Pro Formula

Assault on Precinct 13 and Coach Carter are movies in two familiar genres—the cynical action thriller and the heartwarming education melodrama—which might make them too easy to flick aside with a sophisticated sneer. But that would be a mistake, since each of these seeming formula productions is saved by bursts of energy and inventiveness smoldering within, especially standout performances by Laurence Fishburne and Samuel L. Jackson as (respectively) a dapper criminal and a role-model educator.

Black actors are forever having to either deflate roles that pump them up into gassy bores (I’m thinking of Don Cheadle’s heroic struggle against Hotel Rwanda’s solo-hero-worship) or debase them with movie-land clichés about their innate street-wisdom (I’m also thinking of the way Morgan Freeman adroitly avoids a dreadful nice-old-black-sidekick stereotype in Million Dollar Baby). What Fishburne and Jackson do with the roles they have here demonstrates how to transcend hack conventions, and at their best moments, the movies around them do the same.

Assault is a remake of John Carpenter’s 1976 thriller about a condemned police station house under attack. But where Carpenter’s original Precinct was hailed as a gritty B-movie homage to Howard Hawks’s Rio Bravo (ah, the seventies, and their auteurist rhetorical flourishes!), the new one has no such pretensions: It’s simply an astringent action flick that uses the wounded sensitivity of Ethan Hawke and Fishburne’s witty hauteur to give the shoot-’em-up scenes some juice.

The premise is simple: A few law-abiders (including Hawke as a burned-out undercover agent; Brian Dennehy as a smiley old vet copper; Drea de Matteo as an oversexed secretary; and Maria Bello, cast as a psychologist but really present, I should be more dismayed than I am to say, to wear a low-cut dress and stiletto heels) are forced to unite with the criminals in their midst, including Fishburne as a cagey crime kingpin and John Leguizamo as a chatty druggie. They battle a common enemy attacking the crumbling, bare-bones precinct, a gaggle of rogue cops led by Gabriel Byrne.

Byrne’s motives are irrelevant to this summary because Precinct is all about the zinging bullets. The women don’t fare well under Jean-François Richet’s direction—really, poor Drea: From The Sopranos to Joey to having to say, “I fuck bad boys”; this kid needs to stop the downward spiral—but he’s better with the boys. Hawke plays against his two Sunset movies by letting his sensitivity shrivel into bitter self-reproach; he’s incapable of making a decision (that’s why he’s Bello’s patient), and it takes this crisis to crack his neurosis. I love the moment when he takes a shot in the arm and seems genuinely stunned and angry at himself for being such an easy target.

But best of all is Fishburne’s imperious reserve, less oppressive here than in the Matrix movies. He’s confronted with dialogue more deadly than those bullets, but manages to deliver a ridiculous speech about the close relationship between “Eros and Thanatos” with a wry aplomb that critiques the script with a few drawled syllables and a sharp glance. Fishburne even manages to make crass violence witty, doing a crossword puzzle one moment and puncturing a foe’s throat with what looked like his pencil the next.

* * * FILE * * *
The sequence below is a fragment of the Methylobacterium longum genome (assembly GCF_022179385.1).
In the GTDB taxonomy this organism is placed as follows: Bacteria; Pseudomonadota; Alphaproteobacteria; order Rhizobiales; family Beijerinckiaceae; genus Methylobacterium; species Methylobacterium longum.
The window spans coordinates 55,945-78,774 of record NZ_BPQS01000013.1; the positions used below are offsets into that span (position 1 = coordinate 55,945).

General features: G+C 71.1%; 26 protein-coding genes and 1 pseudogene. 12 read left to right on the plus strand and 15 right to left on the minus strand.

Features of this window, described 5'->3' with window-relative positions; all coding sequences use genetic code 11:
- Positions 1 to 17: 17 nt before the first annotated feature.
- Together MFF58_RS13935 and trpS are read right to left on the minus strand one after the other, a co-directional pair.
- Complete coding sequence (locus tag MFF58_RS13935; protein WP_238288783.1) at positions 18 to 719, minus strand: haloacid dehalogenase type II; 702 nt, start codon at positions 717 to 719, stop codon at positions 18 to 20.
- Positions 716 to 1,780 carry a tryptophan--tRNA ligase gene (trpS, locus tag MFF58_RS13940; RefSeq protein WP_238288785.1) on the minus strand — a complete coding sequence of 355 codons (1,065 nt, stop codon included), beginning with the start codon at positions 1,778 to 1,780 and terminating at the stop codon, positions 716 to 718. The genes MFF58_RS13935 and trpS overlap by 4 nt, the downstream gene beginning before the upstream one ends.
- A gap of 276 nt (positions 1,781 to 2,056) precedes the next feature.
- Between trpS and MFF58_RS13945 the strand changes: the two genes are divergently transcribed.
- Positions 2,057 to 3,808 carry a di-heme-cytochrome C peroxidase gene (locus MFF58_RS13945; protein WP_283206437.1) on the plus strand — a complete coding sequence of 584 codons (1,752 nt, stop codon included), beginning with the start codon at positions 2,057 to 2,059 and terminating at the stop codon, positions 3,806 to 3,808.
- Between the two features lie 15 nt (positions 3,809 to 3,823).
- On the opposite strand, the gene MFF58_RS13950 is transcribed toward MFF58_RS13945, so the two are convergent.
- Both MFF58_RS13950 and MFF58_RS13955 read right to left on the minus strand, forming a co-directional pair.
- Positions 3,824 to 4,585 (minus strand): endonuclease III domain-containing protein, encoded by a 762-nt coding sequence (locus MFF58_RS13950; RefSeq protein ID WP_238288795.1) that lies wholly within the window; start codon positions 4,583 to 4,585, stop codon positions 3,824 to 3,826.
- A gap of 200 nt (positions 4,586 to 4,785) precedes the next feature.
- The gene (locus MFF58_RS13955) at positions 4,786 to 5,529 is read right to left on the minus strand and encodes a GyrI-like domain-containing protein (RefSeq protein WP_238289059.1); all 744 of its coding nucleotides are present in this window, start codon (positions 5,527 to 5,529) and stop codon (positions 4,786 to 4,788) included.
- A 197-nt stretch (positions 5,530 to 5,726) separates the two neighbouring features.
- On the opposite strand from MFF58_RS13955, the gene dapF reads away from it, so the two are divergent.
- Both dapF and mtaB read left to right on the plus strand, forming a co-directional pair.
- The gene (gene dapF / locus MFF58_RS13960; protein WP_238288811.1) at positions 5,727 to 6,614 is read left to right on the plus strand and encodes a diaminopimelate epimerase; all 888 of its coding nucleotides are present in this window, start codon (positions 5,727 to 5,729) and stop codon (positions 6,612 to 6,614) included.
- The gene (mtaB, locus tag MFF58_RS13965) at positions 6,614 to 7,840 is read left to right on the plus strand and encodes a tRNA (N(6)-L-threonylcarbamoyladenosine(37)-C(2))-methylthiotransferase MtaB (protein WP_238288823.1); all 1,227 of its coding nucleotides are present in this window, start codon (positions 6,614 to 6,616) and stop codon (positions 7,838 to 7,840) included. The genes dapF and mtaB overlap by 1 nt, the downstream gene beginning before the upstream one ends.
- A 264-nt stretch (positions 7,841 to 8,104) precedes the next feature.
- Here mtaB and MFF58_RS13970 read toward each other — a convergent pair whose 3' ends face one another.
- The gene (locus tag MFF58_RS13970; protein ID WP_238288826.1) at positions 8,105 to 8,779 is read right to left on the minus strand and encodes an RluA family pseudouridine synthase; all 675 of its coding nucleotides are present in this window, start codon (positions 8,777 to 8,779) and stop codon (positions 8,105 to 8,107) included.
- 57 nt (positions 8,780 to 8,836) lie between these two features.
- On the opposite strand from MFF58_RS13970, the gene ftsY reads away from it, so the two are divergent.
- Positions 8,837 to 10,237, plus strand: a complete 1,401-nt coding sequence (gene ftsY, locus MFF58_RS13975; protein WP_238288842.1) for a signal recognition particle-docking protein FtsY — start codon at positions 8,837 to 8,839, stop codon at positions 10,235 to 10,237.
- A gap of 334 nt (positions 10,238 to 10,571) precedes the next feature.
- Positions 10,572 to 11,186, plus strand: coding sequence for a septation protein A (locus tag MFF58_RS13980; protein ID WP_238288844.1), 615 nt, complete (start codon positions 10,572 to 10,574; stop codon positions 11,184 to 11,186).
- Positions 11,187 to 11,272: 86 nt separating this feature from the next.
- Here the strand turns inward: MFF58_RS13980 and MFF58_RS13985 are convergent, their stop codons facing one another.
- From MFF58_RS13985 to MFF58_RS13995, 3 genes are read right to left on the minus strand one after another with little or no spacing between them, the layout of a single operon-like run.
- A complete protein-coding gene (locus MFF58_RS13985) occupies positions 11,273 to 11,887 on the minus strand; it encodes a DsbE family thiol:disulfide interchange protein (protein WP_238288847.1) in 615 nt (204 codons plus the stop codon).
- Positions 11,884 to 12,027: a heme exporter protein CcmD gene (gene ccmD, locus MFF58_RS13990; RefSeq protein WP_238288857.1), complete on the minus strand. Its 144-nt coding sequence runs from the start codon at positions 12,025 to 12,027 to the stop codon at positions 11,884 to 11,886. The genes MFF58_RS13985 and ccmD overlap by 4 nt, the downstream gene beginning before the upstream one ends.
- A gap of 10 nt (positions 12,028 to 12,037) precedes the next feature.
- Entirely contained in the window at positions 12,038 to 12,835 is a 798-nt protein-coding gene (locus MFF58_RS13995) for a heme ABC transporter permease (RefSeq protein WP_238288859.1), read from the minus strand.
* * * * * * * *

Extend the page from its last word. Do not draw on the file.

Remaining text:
Little Eros, no Thanatos, but plenty of bathos, Coach Carter is a two-hours-plus lesson in the virtues of calling people “Sir”—a dicey matter for black characters to begin with, even if it does gibe with the real-life story of basketball coach Ken Carter. This is the sort of movie that, on one level, is designed to comfort a white audience with the message that discipline and book-learning not only can but should triumph over the cults of the hoop and hip-hop. But Jackson’s wonderfully nuanced, witty performance, and a few unexpected plot turns, give Coach Carter a subtext that helps complicate such knee-jerk oversimplifications, redeeming the role with energetic humor and a loose-limbed grace.

The movie is way too long: We know in the first fifteen minutes that this commanding fellow in an immaculate gray suit is going to break down the hostility of his basketball team, so the only excuse director Thomas Carter has is that having done so much TV work (from Hill Street Blues to Hack), he enjoyed being freed from the exigencies of emotional “beats” and commercial breaks. But despite this failing, I liked the fact that the predictable player-with-a-pregnant-girlfriend subplot takes an unpredictable turn, and that the soundtrack finds room amidst the crunk juice for Van Hunt to do his best Bill Withers impersonation. That’s the kind of smooth R&B a man of Coach Carter’s generation would really get low to. Come to think of it, if that music had also been playing in Precinct 13, Fishburne and de Matteo might have done something about their pointlessly unconsummated attraction.

BACKSTORY In the original 1976 version of Assault on Precinct 13, police officers joined forces with the inmates in their care to protect themselves against a vicious gang called Street Thunder. Film buffs have long held that director John Carpenter (most famous for the slasher flick Halloween) was reworking the plot of Howard Hawks’s Rio Bravo, a 1959 Western in which a small-town lawman is forced to defend himself (and his jail) against hired guns. Aside from the plot, a bit of proof is folded into the credits: Rio Bravo starred John Wayne as Sheriff John T. Chance—the same name that Carpenter picked in Assault for his pseudonymous editing credit.

Assault on Precinct 13
Directed by Jean-François Richet.
Rogue Pictures. R.

Coach Carter
Directed by Thomas Carter.
Paramount Pictures. PG-13.

Pro Formula